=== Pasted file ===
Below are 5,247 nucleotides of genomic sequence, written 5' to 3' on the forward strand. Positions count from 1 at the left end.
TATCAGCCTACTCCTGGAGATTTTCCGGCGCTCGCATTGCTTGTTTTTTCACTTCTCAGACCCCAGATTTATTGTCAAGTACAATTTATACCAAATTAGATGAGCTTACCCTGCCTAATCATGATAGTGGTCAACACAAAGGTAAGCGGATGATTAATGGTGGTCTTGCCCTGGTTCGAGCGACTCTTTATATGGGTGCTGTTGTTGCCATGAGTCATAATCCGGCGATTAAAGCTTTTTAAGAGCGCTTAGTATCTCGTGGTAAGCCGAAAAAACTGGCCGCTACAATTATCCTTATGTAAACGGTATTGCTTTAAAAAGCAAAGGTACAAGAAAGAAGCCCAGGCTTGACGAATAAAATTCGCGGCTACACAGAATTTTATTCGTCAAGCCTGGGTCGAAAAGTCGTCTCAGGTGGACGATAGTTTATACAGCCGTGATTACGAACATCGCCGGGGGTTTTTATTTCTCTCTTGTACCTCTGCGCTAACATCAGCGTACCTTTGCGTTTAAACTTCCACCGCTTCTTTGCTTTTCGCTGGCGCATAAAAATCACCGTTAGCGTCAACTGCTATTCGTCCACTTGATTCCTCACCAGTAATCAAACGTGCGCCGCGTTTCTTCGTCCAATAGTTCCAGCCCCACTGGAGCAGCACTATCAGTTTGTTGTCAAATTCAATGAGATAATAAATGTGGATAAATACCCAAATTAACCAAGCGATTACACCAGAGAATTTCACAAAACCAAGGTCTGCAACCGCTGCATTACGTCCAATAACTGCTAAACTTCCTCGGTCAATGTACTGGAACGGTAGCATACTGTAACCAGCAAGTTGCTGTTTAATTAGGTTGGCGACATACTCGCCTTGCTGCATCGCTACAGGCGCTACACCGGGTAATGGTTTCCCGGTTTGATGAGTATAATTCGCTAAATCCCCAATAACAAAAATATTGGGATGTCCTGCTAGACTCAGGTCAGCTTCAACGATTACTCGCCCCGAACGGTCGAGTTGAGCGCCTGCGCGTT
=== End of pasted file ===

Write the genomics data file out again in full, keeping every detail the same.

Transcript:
Below are 5,247 nucleotides of genomic sequence, written 5' to 3' on the forward strand. Positions count from 1 at the left end.
TATCAGCCTACTCCTGGAGATTTTCCGGCGCTCGCATTGCTTGTTTTTTCACTTCTCAGACCCCAGATTTATTGTCAAGTACAATTTATACCAAATTAGATGAGCTTACCCTGCCTAATCATGATAGTGGTCAACACAAAGGTAAGCGGATGATTAATGGTGGTCTTGCCCTGGTTCGAGCGACTCTTTATATGGGTGCTGTTGTTGCCATGAGTCATAATCCGGCGATTAAAGCTTTTTAAGAGCGCTTAGTATCTCGTGGTAAGCCGAAAAAACTGGCCGCTACAATTATCCTTATGTAAACGGTATTGCTTTAAAAAGCAAAGGTACAAGAAAGAAGCCCAGGCTTGACGAATAAAATTCGCGGCTACACAGAATTTTATTCGTCAAGCCTGGGTCGAAAAGTCGTCTCAGGTGGACGATAGTTTATACAGCCGTGATTACGAACATCGCCGGGGGTTTTTATTTCTCTCTTGTACCTCTGCGCTAACATCAGCGTACCTTTGCGTTTAAACTTCCACCGCTTCTTTGCTTTTCGCTGGCGCATAAAAATCACCGTTAGCGTCAACTGCTATTCGTCCACTTGATTCCTCACCAGTAATCAAACGTGCGCCGCGTTTCTTCGTCCAATAGTTCCAGCCCCACTGGAGCAGCACTATCAGTTTGTTGTCAAATTCAATGAGATAATAAATGTGGATAAATACCCAAATTAACCAAGCGATTACACCAGAGAATTTCACAAAACCAAGGTCTGCAACCGCTGCATTACGTCCAATAACTGCTAAACTTCCTCGGTCAATGTACTGGAACGGTAGCATACTGTAACCAGCAAGTTGCTGTTTAATTAGGTTGGCGACATACTCGCCTTGCTGCATCGCTACAGGCGCTACACCGGGTAATGGTTTCCCGGTTTGATGAGTATAATTCGCTAAATCCCCAATAACAAAAATATTGGGATGTCCTGCTAGACTCAGGTCAGCTTCAACGATTACTCGCCCCGAACGGTCGAGTTGAGCGCCTGCGCGTT